GMAT tests are notorious for being long. My buddy and I tried to learn about the different sets of test dates so we could better prepare for when they were coming up. In addition to trying to find out when the tests were taking place, we also wanted to try to figure out what methods worked the best. We knew that taking the GMAT test in Houston was just one of those places where they would change test times to account for local traffic. So how did we learn which tests were going to work the best for us?
We started out by figuring out when the GMAT test was most likely to be taken in our local area. Then we looked at the GMAT study guides to see which tests met the criteria. These guides are full of sample questions and practice tests that we could take to see what kind of preparation we needed to do. Once we had a good idea about the GMAT preparation we needed to do, we set about figuring out which test dates matched our needs.
There are a few things to keep in mind when choosing a time to take the GMAT test in your local area. First of all, the speed of your exam tends to be greater at the beginning of the test, as it gets closer to the end. Also, if you are taking the GMAT test in Houston and the local community college has a GMAT test prep program, the savings can be considerable.
Some Houston area community colleges also have online GMAT prep programs. These can help you get a jump start on the test day, but don’t let them make your decision for you. Don’t forget that your score is the important thing here. Also, make sure you check out the test schedule for the community college you’re thinking about taking. The schedule will usually list of test dates and times, along with any class offerings or other information.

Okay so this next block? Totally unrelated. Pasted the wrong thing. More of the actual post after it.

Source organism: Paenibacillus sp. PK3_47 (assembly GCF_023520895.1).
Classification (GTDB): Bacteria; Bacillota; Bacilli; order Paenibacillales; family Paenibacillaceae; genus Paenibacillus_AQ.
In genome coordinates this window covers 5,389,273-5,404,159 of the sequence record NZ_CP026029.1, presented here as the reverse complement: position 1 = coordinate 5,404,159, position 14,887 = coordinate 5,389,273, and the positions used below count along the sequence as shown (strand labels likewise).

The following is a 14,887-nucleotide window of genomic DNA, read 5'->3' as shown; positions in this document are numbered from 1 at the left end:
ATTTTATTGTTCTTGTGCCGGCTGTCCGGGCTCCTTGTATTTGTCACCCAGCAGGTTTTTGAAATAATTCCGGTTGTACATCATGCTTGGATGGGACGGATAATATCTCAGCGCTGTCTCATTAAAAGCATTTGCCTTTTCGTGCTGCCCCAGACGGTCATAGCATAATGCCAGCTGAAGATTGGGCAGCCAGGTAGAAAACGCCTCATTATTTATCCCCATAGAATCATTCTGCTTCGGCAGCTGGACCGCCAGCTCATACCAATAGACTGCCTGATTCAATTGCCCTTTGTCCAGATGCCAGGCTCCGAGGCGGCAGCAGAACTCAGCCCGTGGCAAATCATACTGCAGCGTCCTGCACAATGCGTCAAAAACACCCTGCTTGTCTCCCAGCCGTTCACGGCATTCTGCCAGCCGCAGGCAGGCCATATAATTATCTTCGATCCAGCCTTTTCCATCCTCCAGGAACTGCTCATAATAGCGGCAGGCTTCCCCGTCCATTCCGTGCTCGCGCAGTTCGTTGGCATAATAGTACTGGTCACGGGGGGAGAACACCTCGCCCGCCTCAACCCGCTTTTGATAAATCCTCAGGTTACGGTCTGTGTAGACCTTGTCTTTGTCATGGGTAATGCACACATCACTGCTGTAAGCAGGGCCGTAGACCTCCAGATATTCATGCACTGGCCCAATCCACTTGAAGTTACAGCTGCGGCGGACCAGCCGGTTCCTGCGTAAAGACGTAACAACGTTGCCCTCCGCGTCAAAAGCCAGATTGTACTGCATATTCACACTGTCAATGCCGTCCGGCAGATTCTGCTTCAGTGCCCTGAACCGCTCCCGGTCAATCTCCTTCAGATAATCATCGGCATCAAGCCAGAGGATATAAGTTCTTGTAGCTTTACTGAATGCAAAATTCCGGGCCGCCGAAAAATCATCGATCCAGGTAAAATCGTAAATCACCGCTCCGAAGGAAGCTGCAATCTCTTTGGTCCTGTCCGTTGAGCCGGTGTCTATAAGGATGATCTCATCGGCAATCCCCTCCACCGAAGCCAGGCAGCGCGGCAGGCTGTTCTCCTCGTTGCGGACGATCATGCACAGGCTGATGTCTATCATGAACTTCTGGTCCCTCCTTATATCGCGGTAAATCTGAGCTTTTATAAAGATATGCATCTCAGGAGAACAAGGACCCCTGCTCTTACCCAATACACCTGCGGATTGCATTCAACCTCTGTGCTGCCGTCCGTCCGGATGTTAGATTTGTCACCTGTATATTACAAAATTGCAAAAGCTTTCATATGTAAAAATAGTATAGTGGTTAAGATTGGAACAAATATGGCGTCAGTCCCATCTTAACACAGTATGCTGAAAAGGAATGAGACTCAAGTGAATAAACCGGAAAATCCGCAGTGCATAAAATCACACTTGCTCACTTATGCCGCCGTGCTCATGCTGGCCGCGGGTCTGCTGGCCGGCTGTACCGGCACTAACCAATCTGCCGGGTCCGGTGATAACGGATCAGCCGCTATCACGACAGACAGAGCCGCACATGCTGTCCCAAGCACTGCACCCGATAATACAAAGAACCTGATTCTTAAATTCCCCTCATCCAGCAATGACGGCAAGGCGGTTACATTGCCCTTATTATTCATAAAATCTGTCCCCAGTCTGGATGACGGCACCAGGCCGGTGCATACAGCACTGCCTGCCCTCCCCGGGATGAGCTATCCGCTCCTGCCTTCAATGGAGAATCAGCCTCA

If you don’t have access to a GMAT tutor, you’ll want to make sure that you study well before your test day. You should take a GMAT review course to brush up on your material. But don’t spend any money on this until you’ve gotten a handle on your test prep materials. Set a schedule for yourself to review your materials and get some rest. If you can manage it, get a friend to help you as well, so you can both work on your GMAT test-taking skills at the same time.
Don’t buy into the myth that GMAT test dates are set in stone. If you study, you’ll be better prepared, regardless of what the test dates are. Also, don’t make the mistake of thinking that if you’ve already paid for your local community college classes that your GMAT scores won’t matter. You may not have the highest test scores, but a good score will only put you in the upper 50 percent of test takers. That’s good, because there are many other factors that go into getting into the school you want. So don’t think that if you’ve paid for lab classes or prep courses that your scores will have any effect on acceptance.
Remember to be patient and to research all your options before deciding on a GMAT tutoring program. Make sure that the company is fully accredited, and always take a look at their test preparation materials. Online test preparation sites can also be great sources of information and tips about GMAT test preparation. So if you’re struggling with GMAT test preparation, don’t give up – keep trying!